At block 41 the microprocessor queries as to whether the "low heat only" function is activated. If it is activated, as would be indicated by the 5V potential being applied to the terminals P5 of the microprocessor, then the sequence would move to block 45 wherein the low heat time (LHT) would be set at infinity. In this mode, the furnace will be entirely prevented from operating in the high heat mode and as such will be prevented from the associated high current draw that would otherwise occur to deplete the power of the battery 23. While in this mode, the furnace will deliver approximately 67% of its normal heating output while consuming only 20% of its normal electrical power. That is, it will draw only 6.5 to 9.0 amps at 12V DC to consume 80-100 watts, which can be provided by the auxiliary power circuit 20 that is shown in FIG. 1. Alternatively, a small emergency power generator may be used to provide the emergency power, or the power may be obtained from an automobile battery with the automobile engine running at idle to allow the alternator to maintain the battery charge.
Having established no limit for the time of low heat (i.e., "low heat only"), the heating cycle is started at block 46 and the sequence passes through blocks 47 and 48 until such time as the heating demand is met. The sequence then passes to block 49 wherein the blower is turned off after a prescribed one minute delay. A new low heat time LHT is then determined at block 50 as a function of various operating parameters such as previous cycle time , etc. In the case where the LHT has been set at infinity as described, the LHT will remain at that value. The sequence then passes to block 51 wherein the system responds to the thermostat to again start the heating cycle at block 46 when a call for heat is initiated. The "low heat only" function will remain active to keep the function of block 45 in the system such that in all cycles to follow, the system will be entirely prevented from operating in the high heat mode.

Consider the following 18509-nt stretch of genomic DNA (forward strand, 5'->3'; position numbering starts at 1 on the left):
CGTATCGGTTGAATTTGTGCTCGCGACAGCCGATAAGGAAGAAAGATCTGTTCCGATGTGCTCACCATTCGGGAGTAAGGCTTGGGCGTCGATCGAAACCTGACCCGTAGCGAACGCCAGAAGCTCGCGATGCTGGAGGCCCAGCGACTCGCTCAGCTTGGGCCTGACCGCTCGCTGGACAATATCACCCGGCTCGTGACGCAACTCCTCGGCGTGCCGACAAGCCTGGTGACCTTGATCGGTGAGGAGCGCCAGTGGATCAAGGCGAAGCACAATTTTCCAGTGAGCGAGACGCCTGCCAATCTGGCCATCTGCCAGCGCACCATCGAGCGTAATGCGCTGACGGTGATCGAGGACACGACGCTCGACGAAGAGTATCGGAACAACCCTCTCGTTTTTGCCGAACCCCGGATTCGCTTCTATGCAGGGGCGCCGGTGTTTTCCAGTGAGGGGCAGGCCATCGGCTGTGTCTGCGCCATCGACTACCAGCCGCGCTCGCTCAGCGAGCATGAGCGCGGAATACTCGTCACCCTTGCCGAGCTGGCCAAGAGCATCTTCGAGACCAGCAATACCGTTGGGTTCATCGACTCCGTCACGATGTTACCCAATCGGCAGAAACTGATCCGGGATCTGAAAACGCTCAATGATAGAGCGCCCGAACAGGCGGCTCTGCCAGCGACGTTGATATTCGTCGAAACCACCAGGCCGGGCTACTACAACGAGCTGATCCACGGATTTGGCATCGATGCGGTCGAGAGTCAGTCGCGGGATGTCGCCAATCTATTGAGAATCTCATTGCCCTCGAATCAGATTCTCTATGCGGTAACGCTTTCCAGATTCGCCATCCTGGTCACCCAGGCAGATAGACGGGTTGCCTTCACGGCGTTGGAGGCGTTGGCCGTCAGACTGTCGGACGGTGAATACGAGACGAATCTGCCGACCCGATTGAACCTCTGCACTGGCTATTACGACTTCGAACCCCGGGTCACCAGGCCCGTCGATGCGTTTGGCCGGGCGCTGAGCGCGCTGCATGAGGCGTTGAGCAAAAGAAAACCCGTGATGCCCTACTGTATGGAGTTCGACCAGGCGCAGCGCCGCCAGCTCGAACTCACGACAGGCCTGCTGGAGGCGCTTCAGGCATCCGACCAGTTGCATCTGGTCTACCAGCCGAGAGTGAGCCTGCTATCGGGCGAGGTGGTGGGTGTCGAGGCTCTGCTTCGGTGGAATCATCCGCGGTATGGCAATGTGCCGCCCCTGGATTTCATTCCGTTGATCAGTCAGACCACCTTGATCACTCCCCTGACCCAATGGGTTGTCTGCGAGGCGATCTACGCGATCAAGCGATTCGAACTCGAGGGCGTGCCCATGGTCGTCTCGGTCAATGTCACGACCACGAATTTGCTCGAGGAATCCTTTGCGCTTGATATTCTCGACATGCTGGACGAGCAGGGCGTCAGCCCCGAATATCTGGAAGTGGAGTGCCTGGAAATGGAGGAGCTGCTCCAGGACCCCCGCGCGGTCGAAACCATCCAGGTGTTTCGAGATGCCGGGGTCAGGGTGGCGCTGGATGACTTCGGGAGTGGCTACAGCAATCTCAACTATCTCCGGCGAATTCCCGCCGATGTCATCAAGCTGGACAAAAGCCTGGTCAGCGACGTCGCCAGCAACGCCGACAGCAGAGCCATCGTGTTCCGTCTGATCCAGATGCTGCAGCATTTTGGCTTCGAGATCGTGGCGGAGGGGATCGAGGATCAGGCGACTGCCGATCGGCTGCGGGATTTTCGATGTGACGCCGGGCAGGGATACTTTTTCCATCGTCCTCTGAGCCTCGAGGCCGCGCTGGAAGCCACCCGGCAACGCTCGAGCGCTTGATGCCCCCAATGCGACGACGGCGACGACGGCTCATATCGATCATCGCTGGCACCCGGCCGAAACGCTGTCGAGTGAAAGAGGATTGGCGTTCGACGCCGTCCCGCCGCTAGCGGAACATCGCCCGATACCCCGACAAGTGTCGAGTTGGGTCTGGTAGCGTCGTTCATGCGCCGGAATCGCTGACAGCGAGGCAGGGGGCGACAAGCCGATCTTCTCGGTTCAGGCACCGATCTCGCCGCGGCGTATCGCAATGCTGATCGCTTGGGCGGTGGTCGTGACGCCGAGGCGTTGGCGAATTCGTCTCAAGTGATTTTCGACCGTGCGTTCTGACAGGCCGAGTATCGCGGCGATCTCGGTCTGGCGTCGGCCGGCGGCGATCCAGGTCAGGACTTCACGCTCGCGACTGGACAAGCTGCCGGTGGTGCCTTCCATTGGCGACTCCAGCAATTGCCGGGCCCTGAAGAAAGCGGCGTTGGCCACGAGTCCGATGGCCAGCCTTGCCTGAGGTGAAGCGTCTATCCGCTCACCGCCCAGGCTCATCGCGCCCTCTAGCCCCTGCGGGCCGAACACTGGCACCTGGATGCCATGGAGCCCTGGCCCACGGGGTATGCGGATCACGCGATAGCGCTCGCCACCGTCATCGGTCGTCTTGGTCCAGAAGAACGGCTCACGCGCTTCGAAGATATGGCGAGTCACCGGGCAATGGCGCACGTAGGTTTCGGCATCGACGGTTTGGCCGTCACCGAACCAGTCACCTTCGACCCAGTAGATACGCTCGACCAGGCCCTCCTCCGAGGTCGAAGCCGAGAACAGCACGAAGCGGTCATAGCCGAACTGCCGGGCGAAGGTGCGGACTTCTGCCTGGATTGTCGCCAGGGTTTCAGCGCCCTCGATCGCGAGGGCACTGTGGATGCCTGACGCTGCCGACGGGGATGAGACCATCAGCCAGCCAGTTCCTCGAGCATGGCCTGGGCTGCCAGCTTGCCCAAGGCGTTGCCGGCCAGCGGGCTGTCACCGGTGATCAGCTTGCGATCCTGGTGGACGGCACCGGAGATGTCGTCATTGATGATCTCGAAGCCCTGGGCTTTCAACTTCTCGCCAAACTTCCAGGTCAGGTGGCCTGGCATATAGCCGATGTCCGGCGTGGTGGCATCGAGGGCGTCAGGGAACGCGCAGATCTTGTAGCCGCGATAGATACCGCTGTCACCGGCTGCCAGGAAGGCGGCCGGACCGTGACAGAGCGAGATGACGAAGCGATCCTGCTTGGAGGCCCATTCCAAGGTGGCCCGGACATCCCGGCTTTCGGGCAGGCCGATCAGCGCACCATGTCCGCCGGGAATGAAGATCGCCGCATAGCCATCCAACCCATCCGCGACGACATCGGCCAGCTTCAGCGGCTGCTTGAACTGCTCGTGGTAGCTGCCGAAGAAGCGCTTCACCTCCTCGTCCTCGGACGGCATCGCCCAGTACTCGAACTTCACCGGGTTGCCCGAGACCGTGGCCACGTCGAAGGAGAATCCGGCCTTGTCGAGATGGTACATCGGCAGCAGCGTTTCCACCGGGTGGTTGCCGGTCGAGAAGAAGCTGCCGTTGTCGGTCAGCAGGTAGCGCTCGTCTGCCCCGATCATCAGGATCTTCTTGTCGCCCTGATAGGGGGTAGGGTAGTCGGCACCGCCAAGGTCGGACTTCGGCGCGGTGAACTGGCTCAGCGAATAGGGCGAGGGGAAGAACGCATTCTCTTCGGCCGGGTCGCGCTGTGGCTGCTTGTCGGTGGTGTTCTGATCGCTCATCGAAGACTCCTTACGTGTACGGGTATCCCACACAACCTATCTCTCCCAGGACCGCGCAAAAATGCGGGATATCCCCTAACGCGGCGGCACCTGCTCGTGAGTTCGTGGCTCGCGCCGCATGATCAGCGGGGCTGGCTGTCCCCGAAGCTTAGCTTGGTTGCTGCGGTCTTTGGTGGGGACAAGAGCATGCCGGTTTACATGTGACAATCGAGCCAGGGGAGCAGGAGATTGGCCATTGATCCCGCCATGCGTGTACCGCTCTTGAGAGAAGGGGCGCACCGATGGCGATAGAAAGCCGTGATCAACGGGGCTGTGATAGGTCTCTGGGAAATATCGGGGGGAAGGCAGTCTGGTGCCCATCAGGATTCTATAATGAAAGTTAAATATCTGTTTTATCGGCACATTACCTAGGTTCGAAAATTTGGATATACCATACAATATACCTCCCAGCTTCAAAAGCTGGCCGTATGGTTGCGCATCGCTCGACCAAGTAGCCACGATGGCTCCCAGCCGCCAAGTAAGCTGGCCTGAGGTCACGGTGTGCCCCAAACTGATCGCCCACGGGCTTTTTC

While the "low heat only" function, as initiated by the relay R2, is the preferred mode since the system is then entirely precluded from operation in the high heat mode provision is made to alternatively restrict the operation of the system from operation in the high fire mode in another manner. In this alternative manner of operation, the system is restricted to low heat operation for a period of time and will then be allowed to temporarily, but for a very short period of time such as a few microseconds, be allowed to operate in the high fire mode before going to a reset operation where it again cycles through the period of low heat operation. This is shown in the remaining portion of the flow chart of FIG. 3 which will now be described.
If a "low heat only" function is not activated as would be indicated at the left side of block 41, the low heat time (LHT) is set at six minutes in block 52 and the heating cycle is initiated in block 46. If the demand of the thermostat is met within the first six minutes of operation, the system cycle will then pass through the steps of blocks 47-51 and, at the next call for heat, the heating cycle will again be initiated with the new low heat time (LHT) being set at a finite period in block 50. If the heating demand is not met after the new low heat time has expired, then the sequence will pass from block 47 to block 53 wherein the high fire mode of operation is initiated.